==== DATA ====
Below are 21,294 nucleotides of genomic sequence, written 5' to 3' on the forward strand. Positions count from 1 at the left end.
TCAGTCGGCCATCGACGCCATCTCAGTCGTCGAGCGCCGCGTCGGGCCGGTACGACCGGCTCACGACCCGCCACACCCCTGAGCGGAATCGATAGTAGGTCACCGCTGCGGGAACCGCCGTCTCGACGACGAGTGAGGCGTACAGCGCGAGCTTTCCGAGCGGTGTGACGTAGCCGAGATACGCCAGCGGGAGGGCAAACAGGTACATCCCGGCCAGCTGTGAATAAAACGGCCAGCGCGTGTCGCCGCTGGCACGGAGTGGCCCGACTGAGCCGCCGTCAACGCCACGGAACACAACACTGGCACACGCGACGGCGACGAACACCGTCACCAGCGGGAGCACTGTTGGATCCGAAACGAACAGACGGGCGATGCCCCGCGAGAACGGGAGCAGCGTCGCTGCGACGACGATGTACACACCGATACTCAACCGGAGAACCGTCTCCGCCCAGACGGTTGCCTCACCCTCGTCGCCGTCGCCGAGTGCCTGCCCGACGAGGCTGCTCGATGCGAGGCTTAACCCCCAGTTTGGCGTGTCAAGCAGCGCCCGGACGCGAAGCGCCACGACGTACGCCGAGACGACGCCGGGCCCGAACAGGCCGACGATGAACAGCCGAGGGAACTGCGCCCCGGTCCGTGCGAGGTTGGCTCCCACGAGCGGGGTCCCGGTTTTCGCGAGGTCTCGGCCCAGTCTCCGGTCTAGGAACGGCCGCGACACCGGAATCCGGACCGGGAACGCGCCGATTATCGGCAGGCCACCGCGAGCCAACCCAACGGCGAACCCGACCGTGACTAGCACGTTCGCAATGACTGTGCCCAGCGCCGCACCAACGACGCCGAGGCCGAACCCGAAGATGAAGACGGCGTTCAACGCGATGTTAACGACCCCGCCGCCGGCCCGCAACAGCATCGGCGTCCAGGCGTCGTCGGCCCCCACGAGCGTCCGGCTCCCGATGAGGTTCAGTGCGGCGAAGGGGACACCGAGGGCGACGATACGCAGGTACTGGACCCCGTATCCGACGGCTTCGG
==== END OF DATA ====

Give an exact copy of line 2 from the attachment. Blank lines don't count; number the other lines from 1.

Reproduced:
TCAGTCGGCCATCGACGCCATCTCAGTCGTCGAGCGCCGCGTCGGGCCGGTACGACCGGCTCACGACCCGCCACACCCCTGAGCGGAATCGATAGTAGGTCACCGCTGCGGGAACCGCCGTCTCGACGACGAGTGAGGCGTACAGCGCGAGCTTTCCGAGCGGTGTGACGTAGCCGAGATACGCCAGCGGGAGGGCAAACAGGTACATCCCGGCCAGCTGTGAATAAAACGGCCAGCGCGTGTCGCCGCTGGCACGGAGTGGCCCGACTGAGCCGCCGTCAACGCCACGGAACACAACACTGGCACACGCGACGGCGACGAACACCGTCACCAGCGGGAGCACTGTTGGATCCGAAACGAACAGACGGGCGATGCCCCGCGAGAACGGGAGCAGCGTCGCTGCGACGACGATGTACACACCGATACTCAACCGGAGAACCGTCTCCGCCCAGACGGTTGCCTCACCCTCGTCGCCGTCGCCGAGTGCCTGCCCGACGAGGCTGCTCGATGCGAGGCTTAACCCCCAGTTTGGCGTGTCAAGCAGCGCCCGGACGCGAAGCGCCACGACGTACGCCGAGACGACGCCGGGCCCGAACAGGCCGACGATGAACAGCCGAGGGAACTGCGCCCCGGTCCGTGCGAGGTTGGCTCCCACGAGCGGGGTCCCGGTTTTCGCGAGGTCTCGGCCCAGTCTCCGGTCTAGGAACGGCCGCGACACCGGAATCCGGACCGGGAACGCGCCGATTATCGGCAGGCCACCGCGAGCCAACCCAACGGCGAACCCGACCGTGACTAGCACGTTCGCAATGACTGTGCCCAGCGCCGCACCAACGACGCCGAGGCCGAACCCGAAGATGAAGACGGCGTTCAACGCGATGTTAACGACCCCGCCGCCGGCCCGCAACAGCATCGGCGTCCAGGCGTCGTCGGCCCCCACGAGCGTCCGGCTCCCGATGAGGTTCAGTGCGGCGAAGGGGACACCGAGGGCGACGATACGCAGGTACTGGACCCCGTATCCGACGGCTTCGG